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Brains With ADHD Look Different

A new technique used to study the condition could one day lead to more accurate diagnosis.

Denny Watkins

TOM BARRICK, CHRIS CLARK, SGHMS/SCIENCE PHOTO LIBRARY/Getty Images

It's easy to think we all have attention problems, whether you're glued to your smartphone, can't seem to sit still, or drift off while someone's telling us a boring story. A new study published in The Lancet Psychology, however, has found that the brain of someone with real attention deficit hyperactivity disorder is physically different from a normal brain.

In a massive coordinated effort at universities across several continents, more than six dozen scientists analyzed magnetic resonance imaging (MRI) brain scans of 1,713 patients diagnosed with ADHD and 1,529 patients without the condition. The researchers determined that five brain regions—the accumbens, amygdala, caudate, hippocampus, and putamen—are all slightly smaller in people with ADHD. In children younger than 15 years old, the size differential was even more pronounced than in adults over the age of 21.

Of those regions, only the caudate and putamen had already been shown to be smaller in ADHD patients. Previous studies that peered into the structure of the brain for clues about the causes of ADHD often involved too few patients to be able to detect the miniscule size variations that were shown in the new report. A previous MRI scan study by Hoogman had also found a correlation between a smaller total brain volume and more severe ADHD symptoms.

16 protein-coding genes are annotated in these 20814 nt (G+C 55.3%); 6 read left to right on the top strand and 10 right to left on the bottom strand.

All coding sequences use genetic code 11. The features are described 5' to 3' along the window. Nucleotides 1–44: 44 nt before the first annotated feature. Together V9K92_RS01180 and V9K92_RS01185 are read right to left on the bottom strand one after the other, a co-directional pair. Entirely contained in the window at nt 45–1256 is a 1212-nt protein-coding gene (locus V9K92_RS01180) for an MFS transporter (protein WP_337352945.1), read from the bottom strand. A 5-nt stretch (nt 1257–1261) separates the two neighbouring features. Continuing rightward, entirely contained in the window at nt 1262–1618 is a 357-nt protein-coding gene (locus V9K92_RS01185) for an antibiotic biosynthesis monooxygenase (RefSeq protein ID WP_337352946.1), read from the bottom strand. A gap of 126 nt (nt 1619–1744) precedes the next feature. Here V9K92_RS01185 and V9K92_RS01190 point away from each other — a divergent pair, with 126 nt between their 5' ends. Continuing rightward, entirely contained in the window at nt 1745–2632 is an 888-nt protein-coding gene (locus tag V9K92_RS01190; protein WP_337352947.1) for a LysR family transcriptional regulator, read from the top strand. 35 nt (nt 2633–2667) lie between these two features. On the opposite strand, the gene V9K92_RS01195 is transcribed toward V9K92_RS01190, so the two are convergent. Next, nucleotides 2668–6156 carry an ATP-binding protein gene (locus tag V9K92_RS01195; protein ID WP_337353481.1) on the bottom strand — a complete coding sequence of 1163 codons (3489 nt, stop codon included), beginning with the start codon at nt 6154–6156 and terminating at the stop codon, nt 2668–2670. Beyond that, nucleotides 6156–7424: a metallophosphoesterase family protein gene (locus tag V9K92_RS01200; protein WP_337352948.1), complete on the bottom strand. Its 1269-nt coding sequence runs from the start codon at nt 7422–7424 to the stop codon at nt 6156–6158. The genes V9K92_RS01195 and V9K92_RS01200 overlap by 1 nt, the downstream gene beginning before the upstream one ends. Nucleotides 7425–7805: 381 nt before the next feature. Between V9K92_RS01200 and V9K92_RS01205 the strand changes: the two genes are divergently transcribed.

By revealing unique brain changes associated with ADHD, the study might finally put to bed the notion that kids are hyperactive because of bad parenting, overexposure to social media, or playing too many video games. In fact, because the size differences were bigger in children than in adults, the researchers believe that ADHD might be related to slower maturity in these particular brain regions, which eventually catch up to the rest of the brain. 

At the same time, the diminished brain differences in grown-ups might indicate that adult ADHD is a separate animal altogether. "We know that some children with ADHD outgrow ADHD, but that there is also a persistent group who still has the disorder in adulthood," says study author Martine Hoogman, a researcher at Radboud University in the Netherlands. "These could be distinct disorders."

The largest variation in size in the ADHD brain was found in the amygdala, indicating that it may be responsible for problems in regulating emotions seen in many ADHD sufferers. Although people with depression also have a smaller hippocampus (which plays a role in memory), the total of five brain regions is enough to give ADHD a distinct signature that differentiates it from scans of brains with depression, schizophrenia, or bipolar disorder. 

That doesn't mean you can sign up for an MRI to determine whether you have true ADHD or you're simply hoarding browser tabs—at least not yet. "It's not possible now," Hoogman says. "It might be someday."

Until then, this line of research can help better understand what causes ADHD and better define the symptoms included in a diagnosis. Hoogman says the next step is to explore brain regions in the cortex and the connections between those regions.